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                      Sure, but this article would be a bajillion pages if they felt obligated to describe every one of these, many of which are obvious on a very small amount of reflection.

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                        Exactly. Just think about it and use your brain, don’t expect everything served on the silver plate. If you wanted this checklist with explanations, it would be at least 200 pages long book.

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                  If you haters actually got what you were asking for, you would also hate that. Maybe just skip on over articles like these from now on instead of actively discouraging anyone from ever creating checklists, god forbid. You’re going to walk into the airline industry and go “No explanation why I should verify that the door is closed, quite uninteresting” and then fall out of the plane when you get up to get coffee. There’s a downvote button for a reason. You can downvote without shutting down all discussion about the article.

                  Meta, perhaps we should have a tag for lists so that people who don’t like lists can avoid them. Personally I love lists, they are clear, efficient, and to the point. No dancing around the important stuff.

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                    Nobody’s shutting down discussion about the article, and nobody’s being an asshole except you. Some people are criticizing the form and content. Like people do on every article.

                    If you haters actually got what you were asking for, you would also hate that.

                    We have seen lists with explanations and people absolutely love them: https://lobste.rs/s/txtwkf/falsehoods_programmers_believe_about

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                      I didn’t ever claim you, or others were being an asshole. I did rightly claim that you hated articles like these, a hater is one who hates, not one who is an asshole. Sure you like lists with full explanations but I’d argue that’s an entirely different kind of article. It’s astronomically more laborious to make and I’d argue no more useful.

                      Buildings do not move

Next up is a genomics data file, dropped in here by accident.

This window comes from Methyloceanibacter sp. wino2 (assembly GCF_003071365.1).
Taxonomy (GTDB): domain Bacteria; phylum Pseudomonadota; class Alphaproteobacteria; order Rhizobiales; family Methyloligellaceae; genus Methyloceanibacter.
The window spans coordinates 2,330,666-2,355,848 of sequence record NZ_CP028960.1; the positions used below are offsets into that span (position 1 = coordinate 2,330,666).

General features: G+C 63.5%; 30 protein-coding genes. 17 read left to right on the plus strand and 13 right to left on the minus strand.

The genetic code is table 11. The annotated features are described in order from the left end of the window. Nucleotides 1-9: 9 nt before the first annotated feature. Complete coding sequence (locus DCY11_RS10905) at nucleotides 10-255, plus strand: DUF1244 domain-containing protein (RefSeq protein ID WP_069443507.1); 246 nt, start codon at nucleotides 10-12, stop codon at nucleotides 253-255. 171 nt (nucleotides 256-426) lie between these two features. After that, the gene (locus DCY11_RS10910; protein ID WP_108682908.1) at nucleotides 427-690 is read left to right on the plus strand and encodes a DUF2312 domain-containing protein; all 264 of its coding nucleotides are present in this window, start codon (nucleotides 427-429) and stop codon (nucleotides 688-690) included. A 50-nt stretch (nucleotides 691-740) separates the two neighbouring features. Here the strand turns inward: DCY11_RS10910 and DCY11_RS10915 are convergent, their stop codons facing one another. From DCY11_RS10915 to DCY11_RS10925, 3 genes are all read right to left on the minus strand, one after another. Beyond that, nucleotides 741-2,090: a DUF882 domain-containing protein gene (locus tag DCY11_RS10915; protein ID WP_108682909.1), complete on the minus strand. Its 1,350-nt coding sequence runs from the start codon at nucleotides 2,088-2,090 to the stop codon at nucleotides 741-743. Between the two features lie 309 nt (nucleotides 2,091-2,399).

In Zürich, a 6200 ton building was moved by 60 meters to make way for railway tracks

                      A single example or explanation of a failure case is not useful. This particular explanation is extremely misleading, and would take at least two paragraphs to sufficiently explore. A building moved 60 feet once, that’s definitely going to be the scenario I run into. The whole point of these is that providing a specific counterexample is not sufficient to show that you aren’t going to hit it. A trailer home can move very easily. A tiny home may be moved at will. Some people have addresses but do not have homes, but they will list themselves as living in a particular building that does not exist and then will move that building around wherever they happen to be. You can’t just avoid having to use your brains, and it’s an unreasonable burden to people who make attempts to have exhaustive exploration of things that can go wrong. The article you linked has a total of 10 examples. That’s not super useful.

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                      I don’t know who you are, but thank you so much for this comment. The paltry upvote I gave you was not enough.

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                      Falsehoods Writers Believe About Readers:

                      • Repetition is funny.

                      • Repetition is tolerable.

                      • Repetition doesn’t lead to readers closing the page.

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                        Customers would never try to hack you through your search bar

                        Oh dear. Oh dear oh dearie me….

                        https://www.stuff.co.nz/national/politics/113109311/no-further-police-action-on-budget-leaks

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                          All customers want their misspellings corrected

                          and

                          It is possible to create an algorithm to handle all misspellings

                          Has burned me personally at work lol.